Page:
We examined how temperature and stage of vegetative growth affect carbohydrate production and accumulation in Cucumis melo L. `Haogen' grown at various CO2 concentrations ([CO2]). Carbohydrate production was measured by net assimilation rate either on a leaf-area basis (NARa) or a leaf dry-weight basis (NARw); carbohydrate accumulation was measured by leaf starch plus sugar content. Twenty-four- and 35-day-old muskmelon plants were grown for 11 days in artificially lighted cabinets at day/night temperatures of 20/20 or 40/20C and at [CO2] of 300 or 1500 μl·liter-1. NARa and NARw both increased with increasing [CO2], but the CO2 effect was smaller at low temperature, especially for plants at the later stage of vegetative growth. NARw was a better indicator of total dry-weight gain than was NARa. Both suboptimal temperatures and CO2 enrichment caused carbohydrates to accumulate in the leaves at both stages of vegetative growth. NARw was correlated negatively with leaf starch plus sugar content. The rate of decrease in NARw with increasing leaf starch plus sugar content was significantly greater for CO2-enriched plants. Leaf starch plus sugar content >0.03 to 0.04 kg·kg-1 of leaf residual dry weight at the end of a dark period may indicate that temperature is suboptimal for growth. Plants grown at the same temperature had higher leaf starch plus sugar content if they were CO2-enriched than if grown in ambient [CO2], suggesting that an optimal temperature for growth in ambient [CO2] may be suboptimal in elevated [CO2].
R.C. Beeson Jr and M.E.D. Graham
The effect of prolonged CO2 enrichment on the activities of ribulose l,5-bisphosphate carboxylase/oxygenase (Rubisco) and carbonic anhydrase (CA) of greenhouse roses were studied. Plants of Rosa × hybrids `Red Success' were grown for 2 years at ambient and 900 μl CO2/liter during winter and spring with 75 μmol·m-2·s-1 photosynthetically active radiation supplemental lighting for 2 years. Measurements of initial and Mg+2-CO2-activated activities of Rubisco and CA were made during shoot development and at different positions within the plant canopy. Generally, there were no significant differences measured in the enzyme activities between the two CO2 concentrations. The results suggest that the photosynthetic capacity did not change and that there were no characteristic adaptations to long-term growth (up to 20 weeks) at elevated CO2 concentrations. The maintenance of Rubisco and CA activities with prolonged exposure to CO2-enriched atmospheres is proposed as the reason for long-term yield increases in roses when grown in enriched environments.
Robert L. Houtz, Douglas D. Archbold, and Malcolm Royer
A technique was developed for controlled micro-release of CO2 into the leaf canopy of strawberry and tomato plants under field production conditions; The leaf canopy atmosphere of tomato plants was enriched to 500 and 1200 ppm CO2 with release rates of 60 and 300 l/h·30 m of row respectively. After 60 days of enrichment for 6 h each day beginning at fruit set, the total shoot biomass and yield was increased 41% and 25 % respectively for the high CO2 release rate. Strawberry leaf canopies did not show increased CO levels with CO2 enrichment except under ventilated2 row-covers where the atmospheric CO2 level was increased to 1500 ppm CO2. Although the total biomass was increased 39% this did not translate into increased yields perhaps due to excessive temperatures under the row covers.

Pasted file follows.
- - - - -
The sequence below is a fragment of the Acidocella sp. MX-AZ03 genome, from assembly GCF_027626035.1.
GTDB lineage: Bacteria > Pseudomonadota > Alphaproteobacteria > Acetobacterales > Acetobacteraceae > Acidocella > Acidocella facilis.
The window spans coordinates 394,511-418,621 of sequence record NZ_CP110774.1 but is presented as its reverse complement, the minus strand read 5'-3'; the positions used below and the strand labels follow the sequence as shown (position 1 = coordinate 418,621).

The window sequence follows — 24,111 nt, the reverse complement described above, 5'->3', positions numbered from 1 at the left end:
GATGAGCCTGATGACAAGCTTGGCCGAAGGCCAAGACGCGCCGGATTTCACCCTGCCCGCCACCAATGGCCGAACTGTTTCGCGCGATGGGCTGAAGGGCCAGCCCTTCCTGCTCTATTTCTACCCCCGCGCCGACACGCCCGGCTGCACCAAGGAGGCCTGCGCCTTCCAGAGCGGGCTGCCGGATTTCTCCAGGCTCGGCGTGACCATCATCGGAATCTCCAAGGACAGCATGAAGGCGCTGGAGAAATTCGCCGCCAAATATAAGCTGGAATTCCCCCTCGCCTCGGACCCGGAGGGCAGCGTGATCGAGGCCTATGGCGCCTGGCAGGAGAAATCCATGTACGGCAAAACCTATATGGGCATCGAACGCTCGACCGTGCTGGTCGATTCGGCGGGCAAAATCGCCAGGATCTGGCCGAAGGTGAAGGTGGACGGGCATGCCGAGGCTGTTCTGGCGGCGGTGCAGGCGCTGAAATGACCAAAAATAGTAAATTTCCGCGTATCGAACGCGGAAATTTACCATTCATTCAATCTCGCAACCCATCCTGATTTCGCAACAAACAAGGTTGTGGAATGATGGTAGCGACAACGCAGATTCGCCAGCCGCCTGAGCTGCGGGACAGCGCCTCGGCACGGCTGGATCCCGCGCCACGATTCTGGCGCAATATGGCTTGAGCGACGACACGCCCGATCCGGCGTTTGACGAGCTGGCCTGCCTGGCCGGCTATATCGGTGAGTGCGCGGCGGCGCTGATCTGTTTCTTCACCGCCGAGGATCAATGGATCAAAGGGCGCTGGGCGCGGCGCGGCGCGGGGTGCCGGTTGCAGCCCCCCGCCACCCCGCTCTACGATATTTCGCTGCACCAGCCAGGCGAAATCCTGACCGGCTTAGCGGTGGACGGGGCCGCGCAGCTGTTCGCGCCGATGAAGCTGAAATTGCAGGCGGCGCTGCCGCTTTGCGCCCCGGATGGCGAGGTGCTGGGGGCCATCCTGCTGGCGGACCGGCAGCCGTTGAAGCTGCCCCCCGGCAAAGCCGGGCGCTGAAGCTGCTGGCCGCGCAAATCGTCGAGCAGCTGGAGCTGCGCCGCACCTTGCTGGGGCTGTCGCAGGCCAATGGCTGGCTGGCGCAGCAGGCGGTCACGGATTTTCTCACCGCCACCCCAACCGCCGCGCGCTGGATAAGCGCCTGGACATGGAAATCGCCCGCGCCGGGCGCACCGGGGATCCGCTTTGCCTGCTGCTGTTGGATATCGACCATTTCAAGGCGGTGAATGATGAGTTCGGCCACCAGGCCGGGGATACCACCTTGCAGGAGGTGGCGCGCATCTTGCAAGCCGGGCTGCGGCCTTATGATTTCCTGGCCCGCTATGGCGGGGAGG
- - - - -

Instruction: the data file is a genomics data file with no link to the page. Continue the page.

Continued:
Serge Yelle, Richard C. Beeson Jr., Marc J. Trudel, and André Gosselin
Lycopersicon esculentum Mill. cv. Vedettos and Lycopersicon chmielewskii Rick, LA 1028, were exposed to two CO2 concentrations (330 or 900 μmol·m-3) for 10 weeks. The elevated CO2 concentration increased the relative growth rate (RGR) of L. esculentum and L. chmielewskii by 18% and 30%, respectively, after 2 weeks of treatment. This increase was not maintained as the plant matured. Net assimilation rate (NAR) and specific leaf weight (SLW) were always higher in C02-enriched plants, suggesting that assimilates were preferentially accumulated in the leaves as reserves rather than contributing to leaf expansion. Carbon dioxide enrichment increased early and total yields of L. esculentum by 80% and 22%, respectively. Carbon exchange rates (CER) increased during the first few weeks, but thereafter decreased as tomato plants acclimated to high atmospheric CO2. The relatively constant concentration of internal C0 with time suggests that reduced stomatal conductance under high CO2 does not explain lower photosynthetic rates of tomato plants grown under high atmospheric CO2 concentrations. Leaves 5 and 9 responded equally to high CO2 enrichment throughout plant growth. Consequently, acclimation of CO2-enriched plants was not entirely due to the age of the tissue. After 10 weeks of treatment, leaf 5, which had been exposed to high CO2 for only 10 days, showed the greatest acclimation of the experiment. We conclude that the duration of exposure of the whole plant to elevated CO2 concentration, rather than the age of the tissue, governs the acclimation to high CO2 concentrations.
Clara Pelayo, Betty Hess-Pierce, Susan E. Ebeler, and Adel A. Kader
Elevated CO2 atmospheres reduce decay and extend postharvest life based on appearance of strawberries but flavor quality may be lost faster than appearance quality. California-grown `Aromas', `Diamante,' and `Selva' strawberries were stored at 5 °C in air or 20 kPa CO2 + air for 15 days and evaluated for quality attributes, chemical changes, and flavor. In a “Preference Test”, `Selva” and `Diamante' were more preferred than `Aromas'. This may be related to their higher titratable acidity (TA), total soluble solids (TSS), the concentration of total aroma compounds, a different methyl/ethyl esters ratio, and the presence of C6 aldehydes. The postharvest life in air was 7, 9, and 9 days for `Aromas', `Diamante' and `Selva', respectively and these periods were extended by 30%, 20%, and 45% in the CO2-enriched atmosphere. There were no significant differences in TA or TSS between fruits kept in air or in air + CO2 and panelists could not detect differences in sourness and sweetness after 9 days of storage. In contrast, there was a trend for CO2-stored fruits of the three cultivars to be categorized as more aromatic, and for `Aromas' and `Selva' fruits to be described as more “strawberry like” in flavor compared to the corresponding air-stored fruits. The total aroma concentration decreased to a lesser extent in `Aromas' and `Selva' strawberries kept in air + CO2 than in those stored in air. The CO2-enriched atmosphere stimulated fermentative metabolism only in `Aromas' and `Selva'; the higher concentration of ethanol in these two cultivars favored the synthesis of ethyl esters. The total content of aroma compounds and the methyl/ethyl esters ratio may be two of the multiple factors determining the overall fruit flavor.